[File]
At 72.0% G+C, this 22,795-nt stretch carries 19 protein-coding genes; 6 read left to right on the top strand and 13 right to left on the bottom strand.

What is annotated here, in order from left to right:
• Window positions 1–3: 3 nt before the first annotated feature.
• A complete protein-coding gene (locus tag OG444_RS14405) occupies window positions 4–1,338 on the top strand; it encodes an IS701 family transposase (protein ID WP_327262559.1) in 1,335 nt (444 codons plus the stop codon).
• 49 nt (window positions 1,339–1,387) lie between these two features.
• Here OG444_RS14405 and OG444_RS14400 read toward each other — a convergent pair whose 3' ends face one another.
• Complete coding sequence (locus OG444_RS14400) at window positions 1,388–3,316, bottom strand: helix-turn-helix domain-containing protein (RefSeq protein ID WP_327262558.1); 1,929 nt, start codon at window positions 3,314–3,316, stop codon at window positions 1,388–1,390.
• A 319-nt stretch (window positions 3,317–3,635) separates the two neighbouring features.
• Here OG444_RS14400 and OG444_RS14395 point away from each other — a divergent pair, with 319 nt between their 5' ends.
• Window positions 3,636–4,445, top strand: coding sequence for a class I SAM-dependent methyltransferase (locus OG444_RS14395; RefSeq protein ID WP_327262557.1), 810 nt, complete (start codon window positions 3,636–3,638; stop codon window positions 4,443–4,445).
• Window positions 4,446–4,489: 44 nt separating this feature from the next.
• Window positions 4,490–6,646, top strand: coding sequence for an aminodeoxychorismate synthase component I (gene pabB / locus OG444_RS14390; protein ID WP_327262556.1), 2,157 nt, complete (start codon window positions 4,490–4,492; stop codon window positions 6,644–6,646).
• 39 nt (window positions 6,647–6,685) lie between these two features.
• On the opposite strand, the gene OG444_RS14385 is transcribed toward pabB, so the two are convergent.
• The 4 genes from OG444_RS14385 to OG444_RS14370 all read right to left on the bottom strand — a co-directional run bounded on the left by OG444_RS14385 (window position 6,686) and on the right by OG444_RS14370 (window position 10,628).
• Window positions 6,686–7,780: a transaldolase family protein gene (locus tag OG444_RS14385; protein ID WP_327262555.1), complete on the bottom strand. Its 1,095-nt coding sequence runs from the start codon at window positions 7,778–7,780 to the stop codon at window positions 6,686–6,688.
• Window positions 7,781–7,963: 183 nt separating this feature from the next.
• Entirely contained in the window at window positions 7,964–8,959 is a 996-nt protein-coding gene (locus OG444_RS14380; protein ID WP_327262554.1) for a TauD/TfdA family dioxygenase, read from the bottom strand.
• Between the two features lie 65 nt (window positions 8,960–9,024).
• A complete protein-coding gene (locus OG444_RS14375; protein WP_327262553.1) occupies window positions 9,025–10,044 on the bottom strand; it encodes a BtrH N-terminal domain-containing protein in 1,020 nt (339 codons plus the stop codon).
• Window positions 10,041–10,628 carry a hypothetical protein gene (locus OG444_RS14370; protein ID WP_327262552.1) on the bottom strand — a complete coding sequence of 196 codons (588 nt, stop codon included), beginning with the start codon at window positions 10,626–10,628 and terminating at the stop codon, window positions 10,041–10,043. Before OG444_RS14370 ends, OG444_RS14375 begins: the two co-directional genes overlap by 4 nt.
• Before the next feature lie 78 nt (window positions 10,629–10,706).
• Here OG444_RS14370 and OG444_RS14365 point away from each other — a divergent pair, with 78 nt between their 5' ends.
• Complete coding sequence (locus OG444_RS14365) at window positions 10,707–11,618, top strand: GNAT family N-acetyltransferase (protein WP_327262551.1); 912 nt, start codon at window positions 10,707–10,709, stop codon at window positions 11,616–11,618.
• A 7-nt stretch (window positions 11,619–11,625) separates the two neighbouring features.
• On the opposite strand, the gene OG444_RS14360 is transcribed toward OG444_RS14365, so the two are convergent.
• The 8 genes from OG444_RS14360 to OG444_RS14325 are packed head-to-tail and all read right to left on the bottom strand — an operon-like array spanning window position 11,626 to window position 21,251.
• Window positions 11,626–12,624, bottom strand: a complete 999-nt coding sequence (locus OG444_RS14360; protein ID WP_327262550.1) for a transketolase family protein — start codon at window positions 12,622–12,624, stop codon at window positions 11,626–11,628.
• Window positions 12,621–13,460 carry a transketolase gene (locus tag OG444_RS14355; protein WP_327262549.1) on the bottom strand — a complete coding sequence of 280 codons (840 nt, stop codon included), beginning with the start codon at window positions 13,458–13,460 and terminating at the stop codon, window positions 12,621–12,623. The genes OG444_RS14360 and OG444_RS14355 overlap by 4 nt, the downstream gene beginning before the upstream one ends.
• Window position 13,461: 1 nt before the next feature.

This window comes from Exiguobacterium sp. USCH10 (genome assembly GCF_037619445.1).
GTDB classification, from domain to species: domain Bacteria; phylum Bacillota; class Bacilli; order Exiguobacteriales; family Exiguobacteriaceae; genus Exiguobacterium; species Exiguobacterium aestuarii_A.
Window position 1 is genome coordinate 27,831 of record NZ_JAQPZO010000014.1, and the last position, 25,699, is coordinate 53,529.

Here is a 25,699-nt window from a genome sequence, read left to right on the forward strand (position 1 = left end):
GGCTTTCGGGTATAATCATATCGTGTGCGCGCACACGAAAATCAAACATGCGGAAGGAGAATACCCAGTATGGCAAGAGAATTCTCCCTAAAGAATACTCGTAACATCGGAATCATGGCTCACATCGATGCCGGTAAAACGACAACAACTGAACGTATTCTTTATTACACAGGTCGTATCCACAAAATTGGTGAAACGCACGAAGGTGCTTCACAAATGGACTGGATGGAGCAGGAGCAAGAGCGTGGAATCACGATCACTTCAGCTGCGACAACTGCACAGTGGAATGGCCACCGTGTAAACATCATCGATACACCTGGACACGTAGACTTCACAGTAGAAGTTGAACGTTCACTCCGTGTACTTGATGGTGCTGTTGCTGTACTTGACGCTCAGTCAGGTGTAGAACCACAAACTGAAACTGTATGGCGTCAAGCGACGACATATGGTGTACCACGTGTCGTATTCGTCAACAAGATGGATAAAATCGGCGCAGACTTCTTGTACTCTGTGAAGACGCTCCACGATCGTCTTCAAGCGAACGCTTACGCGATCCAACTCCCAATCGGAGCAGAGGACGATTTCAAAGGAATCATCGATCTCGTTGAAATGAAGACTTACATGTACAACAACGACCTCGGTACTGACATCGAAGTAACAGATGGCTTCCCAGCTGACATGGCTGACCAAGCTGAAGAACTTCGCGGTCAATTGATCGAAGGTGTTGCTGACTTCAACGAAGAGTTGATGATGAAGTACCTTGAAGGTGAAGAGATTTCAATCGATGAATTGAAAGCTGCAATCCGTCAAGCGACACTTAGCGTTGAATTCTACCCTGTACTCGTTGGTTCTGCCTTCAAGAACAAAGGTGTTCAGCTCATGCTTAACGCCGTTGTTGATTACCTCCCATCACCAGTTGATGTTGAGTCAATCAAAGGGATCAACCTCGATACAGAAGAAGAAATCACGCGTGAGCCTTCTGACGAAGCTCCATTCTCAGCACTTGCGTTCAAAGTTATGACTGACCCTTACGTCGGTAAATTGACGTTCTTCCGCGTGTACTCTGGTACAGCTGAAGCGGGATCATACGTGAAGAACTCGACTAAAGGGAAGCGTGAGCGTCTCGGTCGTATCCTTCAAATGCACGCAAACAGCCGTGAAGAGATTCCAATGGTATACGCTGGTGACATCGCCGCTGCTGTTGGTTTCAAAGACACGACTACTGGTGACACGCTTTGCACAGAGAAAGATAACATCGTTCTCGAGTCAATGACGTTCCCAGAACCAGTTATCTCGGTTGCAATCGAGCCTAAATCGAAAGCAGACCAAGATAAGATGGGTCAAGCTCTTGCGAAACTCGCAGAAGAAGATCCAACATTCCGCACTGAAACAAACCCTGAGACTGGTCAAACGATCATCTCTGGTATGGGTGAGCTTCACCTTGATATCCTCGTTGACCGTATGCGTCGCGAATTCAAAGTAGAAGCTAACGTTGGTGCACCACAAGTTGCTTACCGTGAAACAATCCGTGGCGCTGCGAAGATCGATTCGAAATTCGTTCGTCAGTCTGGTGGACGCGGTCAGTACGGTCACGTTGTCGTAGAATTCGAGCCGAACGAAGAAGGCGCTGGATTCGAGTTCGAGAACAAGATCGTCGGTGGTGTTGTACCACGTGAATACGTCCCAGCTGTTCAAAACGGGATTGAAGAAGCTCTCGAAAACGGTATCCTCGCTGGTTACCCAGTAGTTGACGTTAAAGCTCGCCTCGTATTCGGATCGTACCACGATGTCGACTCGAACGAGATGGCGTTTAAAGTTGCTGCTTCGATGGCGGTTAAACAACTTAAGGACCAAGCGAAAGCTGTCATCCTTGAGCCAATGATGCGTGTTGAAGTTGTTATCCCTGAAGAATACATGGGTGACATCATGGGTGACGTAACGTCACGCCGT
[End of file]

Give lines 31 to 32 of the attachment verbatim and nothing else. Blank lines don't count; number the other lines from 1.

This window comes from Exiguobacterium sp. USCH10 (genome assembly GCF_037619445.1).
GTDB classification, from domain to species: domain Bacteria; phylum Bacillota; class Bacilli; order Exiguobacteriales; family Exiguobacteriaceae; genus Exiguobacterium; species Exiguobacterium aestuarii_A.